Prosecutors say a Tennessee man has been helping spread Islamic State propaganda, but a defense attorney told a judge the man’s a loser who lives with his mother and isn’t a threat.
Benjamin Alan Carpenter, dubbed “Abu Hamza,” was arrested in Knoxville, Tennessee, on March 24 after a grand jury indicted him on charges of attempting to provide material support and resources to ISIS, the Justice Department announced Monday, following a detention hearing before U.S. Magistrate Judge Debra C. Poplin.
Carpenter remains in custody pending Poplin’s decision on whether to hold him until his trial, which is set for June 1.
Carpenter is the leader of Ahlut-Tawhid Publications, which translates and publishes pro-ISIS content and official ISIS media in English, the Justice Department said.
He provided English translations of ISIS content to someone he believed was affiliated with the terrorist group, but who was actually an undercover FBI employee, it said.
But Carpenter has not traveled to meet with ISIS members outside the U.S. and mostly works from a bedroom in his mother’s home in Knox County, his attorney said at the hearing, the Knoxville News Sentinel reported.
Assistant Federal Defender Benjamin Sharp described his client as part nerd, part loser who spends most days on a computer in the bedroom, where he’s lived for more than two years since breaking up with a girlfriend, the newspaper reported. He has no bank account, no car and works a few hours a week as a pet sitter.
Carpenter’s mother has promised to shut down her internet, get rid of her cellphone and watch over her son if the judge lets him out of pretrial detention, the newspaper reported. He previously chatted with ISIS online, at least once using her computer, prosecutors said.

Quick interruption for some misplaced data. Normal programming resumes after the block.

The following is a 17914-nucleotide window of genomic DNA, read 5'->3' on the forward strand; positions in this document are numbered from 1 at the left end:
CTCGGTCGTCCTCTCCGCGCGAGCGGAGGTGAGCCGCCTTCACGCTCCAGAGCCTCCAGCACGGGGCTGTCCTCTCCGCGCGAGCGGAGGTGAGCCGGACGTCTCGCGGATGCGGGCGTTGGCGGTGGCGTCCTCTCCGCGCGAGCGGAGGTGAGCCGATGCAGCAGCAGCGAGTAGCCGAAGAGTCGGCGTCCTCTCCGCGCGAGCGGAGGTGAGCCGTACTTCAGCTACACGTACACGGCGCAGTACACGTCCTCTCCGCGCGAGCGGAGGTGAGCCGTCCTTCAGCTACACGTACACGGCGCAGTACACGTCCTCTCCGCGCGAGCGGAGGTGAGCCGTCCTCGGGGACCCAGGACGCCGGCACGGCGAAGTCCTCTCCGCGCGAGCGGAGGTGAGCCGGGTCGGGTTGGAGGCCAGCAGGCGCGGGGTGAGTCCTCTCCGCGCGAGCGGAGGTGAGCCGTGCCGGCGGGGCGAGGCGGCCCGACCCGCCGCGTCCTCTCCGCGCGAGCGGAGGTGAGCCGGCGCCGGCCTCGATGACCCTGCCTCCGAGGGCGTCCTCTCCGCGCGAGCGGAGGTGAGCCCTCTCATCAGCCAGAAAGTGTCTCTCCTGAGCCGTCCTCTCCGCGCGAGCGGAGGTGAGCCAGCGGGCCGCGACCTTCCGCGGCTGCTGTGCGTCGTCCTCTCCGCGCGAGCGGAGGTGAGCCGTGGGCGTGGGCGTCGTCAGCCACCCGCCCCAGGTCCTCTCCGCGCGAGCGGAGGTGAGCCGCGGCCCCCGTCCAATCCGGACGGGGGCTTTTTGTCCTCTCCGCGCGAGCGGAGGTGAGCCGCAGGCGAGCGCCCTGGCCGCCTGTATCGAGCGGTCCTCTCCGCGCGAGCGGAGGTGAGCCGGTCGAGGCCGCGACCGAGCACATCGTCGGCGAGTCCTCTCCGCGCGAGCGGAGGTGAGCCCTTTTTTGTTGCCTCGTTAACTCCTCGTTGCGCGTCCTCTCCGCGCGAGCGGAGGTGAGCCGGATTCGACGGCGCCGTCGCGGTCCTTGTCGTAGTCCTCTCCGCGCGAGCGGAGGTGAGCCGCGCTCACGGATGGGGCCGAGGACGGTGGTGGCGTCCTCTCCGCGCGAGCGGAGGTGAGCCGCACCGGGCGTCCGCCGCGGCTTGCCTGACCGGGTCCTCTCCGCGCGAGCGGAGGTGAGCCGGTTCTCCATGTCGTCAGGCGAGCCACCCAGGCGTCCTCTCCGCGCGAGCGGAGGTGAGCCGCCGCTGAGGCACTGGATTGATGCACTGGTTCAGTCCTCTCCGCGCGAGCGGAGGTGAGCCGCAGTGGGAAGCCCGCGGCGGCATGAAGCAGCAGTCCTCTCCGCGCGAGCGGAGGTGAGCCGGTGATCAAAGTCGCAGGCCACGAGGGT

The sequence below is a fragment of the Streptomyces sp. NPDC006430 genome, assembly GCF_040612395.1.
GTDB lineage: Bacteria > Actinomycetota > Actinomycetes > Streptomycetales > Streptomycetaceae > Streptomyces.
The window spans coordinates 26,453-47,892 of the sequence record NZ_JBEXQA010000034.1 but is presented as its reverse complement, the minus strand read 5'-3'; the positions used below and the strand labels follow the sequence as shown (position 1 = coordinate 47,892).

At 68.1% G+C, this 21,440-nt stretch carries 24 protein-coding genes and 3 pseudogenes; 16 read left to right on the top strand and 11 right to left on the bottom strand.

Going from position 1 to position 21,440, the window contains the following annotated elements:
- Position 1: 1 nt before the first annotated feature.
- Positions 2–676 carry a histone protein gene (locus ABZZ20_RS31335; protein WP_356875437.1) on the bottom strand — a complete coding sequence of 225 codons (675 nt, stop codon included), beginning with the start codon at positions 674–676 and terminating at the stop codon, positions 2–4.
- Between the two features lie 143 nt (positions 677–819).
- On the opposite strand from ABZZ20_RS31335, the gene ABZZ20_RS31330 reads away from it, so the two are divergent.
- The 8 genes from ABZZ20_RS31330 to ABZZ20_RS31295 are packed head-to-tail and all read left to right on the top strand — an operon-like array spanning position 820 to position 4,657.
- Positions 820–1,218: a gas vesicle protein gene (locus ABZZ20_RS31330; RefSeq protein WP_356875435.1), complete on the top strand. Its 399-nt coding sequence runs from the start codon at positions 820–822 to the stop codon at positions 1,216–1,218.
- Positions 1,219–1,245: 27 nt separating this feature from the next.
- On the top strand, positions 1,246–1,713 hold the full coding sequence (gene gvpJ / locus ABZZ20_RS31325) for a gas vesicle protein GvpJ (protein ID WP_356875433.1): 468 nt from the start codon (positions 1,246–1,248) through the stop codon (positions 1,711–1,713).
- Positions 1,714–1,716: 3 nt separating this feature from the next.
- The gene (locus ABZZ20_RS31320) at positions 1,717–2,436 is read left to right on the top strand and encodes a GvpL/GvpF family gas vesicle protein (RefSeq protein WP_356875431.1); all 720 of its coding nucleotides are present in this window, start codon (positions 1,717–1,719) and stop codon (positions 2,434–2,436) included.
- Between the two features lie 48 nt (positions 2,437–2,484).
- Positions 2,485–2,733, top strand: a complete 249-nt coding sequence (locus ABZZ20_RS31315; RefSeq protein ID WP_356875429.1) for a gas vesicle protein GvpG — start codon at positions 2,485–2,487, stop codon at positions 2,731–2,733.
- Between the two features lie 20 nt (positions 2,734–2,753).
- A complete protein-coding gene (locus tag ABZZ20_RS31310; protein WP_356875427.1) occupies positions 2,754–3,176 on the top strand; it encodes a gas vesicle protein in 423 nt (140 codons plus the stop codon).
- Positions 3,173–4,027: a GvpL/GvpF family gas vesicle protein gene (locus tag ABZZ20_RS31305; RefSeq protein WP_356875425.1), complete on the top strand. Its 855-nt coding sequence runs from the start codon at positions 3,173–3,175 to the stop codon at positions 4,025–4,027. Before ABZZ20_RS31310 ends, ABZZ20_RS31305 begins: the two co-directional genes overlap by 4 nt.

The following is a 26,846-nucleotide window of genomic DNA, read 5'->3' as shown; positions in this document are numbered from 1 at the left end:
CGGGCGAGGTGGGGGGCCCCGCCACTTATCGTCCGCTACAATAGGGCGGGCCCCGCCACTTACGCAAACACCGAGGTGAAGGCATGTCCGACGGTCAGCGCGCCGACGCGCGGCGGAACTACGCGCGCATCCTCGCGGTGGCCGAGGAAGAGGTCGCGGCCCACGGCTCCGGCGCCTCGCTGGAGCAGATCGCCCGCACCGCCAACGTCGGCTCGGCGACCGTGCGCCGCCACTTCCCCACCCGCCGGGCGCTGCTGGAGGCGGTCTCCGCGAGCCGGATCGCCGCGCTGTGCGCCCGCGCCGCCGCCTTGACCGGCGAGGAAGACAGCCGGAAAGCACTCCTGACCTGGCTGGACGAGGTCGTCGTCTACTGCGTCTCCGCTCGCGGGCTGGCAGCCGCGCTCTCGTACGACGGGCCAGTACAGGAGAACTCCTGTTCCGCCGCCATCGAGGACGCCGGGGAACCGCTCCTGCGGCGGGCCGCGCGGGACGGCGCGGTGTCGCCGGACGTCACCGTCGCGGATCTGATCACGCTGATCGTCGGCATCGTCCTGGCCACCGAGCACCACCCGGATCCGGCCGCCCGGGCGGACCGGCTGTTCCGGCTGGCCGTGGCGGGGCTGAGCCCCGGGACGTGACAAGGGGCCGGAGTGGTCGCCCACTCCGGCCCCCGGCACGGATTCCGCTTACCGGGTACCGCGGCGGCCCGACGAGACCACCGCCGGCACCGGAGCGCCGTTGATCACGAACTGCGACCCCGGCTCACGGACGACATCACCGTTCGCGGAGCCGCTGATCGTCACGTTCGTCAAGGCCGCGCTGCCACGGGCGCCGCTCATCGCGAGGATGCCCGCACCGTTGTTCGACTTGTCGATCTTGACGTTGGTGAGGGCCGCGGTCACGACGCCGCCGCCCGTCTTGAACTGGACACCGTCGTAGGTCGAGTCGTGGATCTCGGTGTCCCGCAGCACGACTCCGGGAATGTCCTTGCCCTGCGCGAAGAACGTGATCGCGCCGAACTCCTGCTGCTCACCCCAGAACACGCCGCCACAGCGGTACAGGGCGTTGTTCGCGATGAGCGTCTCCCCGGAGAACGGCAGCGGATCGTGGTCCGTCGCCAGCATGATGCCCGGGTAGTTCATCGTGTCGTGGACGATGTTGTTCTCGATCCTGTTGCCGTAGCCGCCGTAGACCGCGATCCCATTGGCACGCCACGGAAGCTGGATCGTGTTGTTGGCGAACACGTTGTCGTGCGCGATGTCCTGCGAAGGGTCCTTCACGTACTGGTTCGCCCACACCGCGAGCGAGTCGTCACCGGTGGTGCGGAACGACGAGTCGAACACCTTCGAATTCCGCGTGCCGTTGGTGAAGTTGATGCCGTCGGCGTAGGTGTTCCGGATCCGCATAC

Carpenter has been under FBI scrutiny since at least 2015 and is on the no-fly list, the local newspaper reported.
“We’ve known about him five years,” Assistant U.S. Attorney Casey Arrowood said at the hearing. “He’s evolved over time.”
He’s grown more radicalized and popular among terrorist leaders seeking to recruit American Muslims, Arrowood said.
The media company he founded produces videos and newsletters promoting terrorist causes, idolizing terrorist leaders as celebrities and treating beheadings as justice, prosecutors said.
Fluent in Arabic, Carpenter provides translation services and “regularly communicated” with ISIS leaders and recruiters through encrypted messaging services, Arrowood said.
The charge arises from his activities sometime at the end of January and early February, an unsealed indictment states. The newspaper reported that he translated a violent ISIS training video.
The FBI has been investigating Carpenter’s media business since a 2015 raid of the Virginia home where he’d been living with his then-girlfriend, Sharp said.
“It feels disingenuous to argue he’s a threat today, but not those other times,” Sharp said.
Prosecutors, however, believe Carpenter “has a plan to flee,” Arrowood said.
Poplin is expected to decide within days whether to keep Carpenter in custody.
If found guilty at trial, he could face up to 20 years in prison, the Justice Department said.